Ari – Sean, I always have everyone do a standard introduction to kick these off, so give us a brief bio.
Sean – I’m old, I’ve been everywhere. Ok, so brief history of Sean in bod-mod. Started with Sadistic Sundays at the video bar in 1990, roughly. I think it was right after high school – I was eighteen. Was doing that for a little bit, was just a Sunday night show type thing, and then left town for a while doing the hippie soul searching whatever, did Ren Fairs for a summer just to get away. When I came back Allen Falkner had moved back to Dallas and he and I became friends. I was hanging out with Allen, helping him paint his first room in his first studio when he was just renting space from a furniture store. He rented a room from them which soon turned into a piercing empire. We hung out for another couple years there in Dallas where I helped him attempt his first suspension, which was fishing line and just a ton of piercings. It was absolutely horrible. It lasted like three seconds – the fishing line started to snag and pull through because it was so thin. We look at it now like what the hell were we thinking? But you experiment, you figure shit out. At that time Fakir wasn’t as willing to share the suspension information with Allen; he did later, so until then there was a lot of us just looking at videos and guessing. Continue reading “BSTA: Séan McManus”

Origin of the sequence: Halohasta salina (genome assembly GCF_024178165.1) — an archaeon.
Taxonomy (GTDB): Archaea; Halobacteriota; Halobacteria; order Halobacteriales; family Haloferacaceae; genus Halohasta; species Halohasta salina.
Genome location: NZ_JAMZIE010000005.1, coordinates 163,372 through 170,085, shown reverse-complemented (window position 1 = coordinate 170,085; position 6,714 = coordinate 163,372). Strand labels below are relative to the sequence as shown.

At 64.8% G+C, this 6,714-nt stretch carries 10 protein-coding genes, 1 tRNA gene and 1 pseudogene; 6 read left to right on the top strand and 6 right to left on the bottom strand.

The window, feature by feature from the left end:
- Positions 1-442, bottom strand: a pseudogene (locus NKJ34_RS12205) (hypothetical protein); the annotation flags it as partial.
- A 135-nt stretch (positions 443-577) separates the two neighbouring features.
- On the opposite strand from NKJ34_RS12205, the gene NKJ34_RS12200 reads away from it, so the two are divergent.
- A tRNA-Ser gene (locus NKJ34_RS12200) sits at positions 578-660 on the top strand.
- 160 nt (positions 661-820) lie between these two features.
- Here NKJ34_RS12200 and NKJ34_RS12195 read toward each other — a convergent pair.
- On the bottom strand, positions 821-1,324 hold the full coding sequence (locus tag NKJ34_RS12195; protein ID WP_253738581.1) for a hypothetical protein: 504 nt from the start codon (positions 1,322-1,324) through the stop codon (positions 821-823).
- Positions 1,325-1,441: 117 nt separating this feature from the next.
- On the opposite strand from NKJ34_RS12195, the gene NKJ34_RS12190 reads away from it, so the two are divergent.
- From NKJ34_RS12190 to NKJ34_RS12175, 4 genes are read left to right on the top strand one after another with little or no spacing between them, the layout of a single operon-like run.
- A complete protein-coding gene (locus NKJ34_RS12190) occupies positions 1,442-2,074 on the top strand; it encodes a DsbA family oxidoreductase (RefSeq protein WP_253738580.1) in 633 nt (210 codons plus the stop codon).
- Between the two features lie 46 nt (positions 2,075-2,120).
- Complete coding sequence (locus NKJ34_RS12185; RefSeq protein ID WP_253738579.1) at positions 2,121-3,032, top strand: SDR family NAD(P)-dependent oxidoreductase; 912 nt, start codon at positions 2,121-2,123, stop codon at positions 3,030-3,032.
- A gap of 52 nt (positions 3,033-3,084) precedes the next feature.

Earlier today while procrastinating on the first wave of proof reading the Better Safe than Ari interview with Séan McManus, I was doing my normal mindless scroll through my Facebook timeline, hoping against hope of less mindless political bickering and more pictures of people’s pets; the lament of life in the age of social media. As I scrolled past pictures of what my friends had for dinner or check-ins at various movie theaters and restaurants I saw no less than two photos of friends hanging from hooks in their skin. The photos were peppered with comments, positive comments, from friends and family. One had a “I knew you could do it!” encouraging post from the suspendee’s mother.
None of this would be possible without the contributions of Sean McManus (director) and Allen Falkner (primary subject) of The Marionette. Sean’s film- back when films were actually shot ON film- is a nodal point in the advancement of body ritual/body art in Western Culture. And it was a by/for production; the people involved in the film were also involved in body suspension. Predatory media often sees body modification as a quick and lurid bit of exploitation. “Look at THESE freaks” is a call older than Barnum. What The Marionette achieves is the removal of the shock value of a pretty shocking process. It’s accessible. At times emotional. And always entertaining.
The suspension community has changed a lot since it’s filming, but anyone who is interested in body-as-medium owes a great debt to this film, and you should absolutely have a copy in your collection.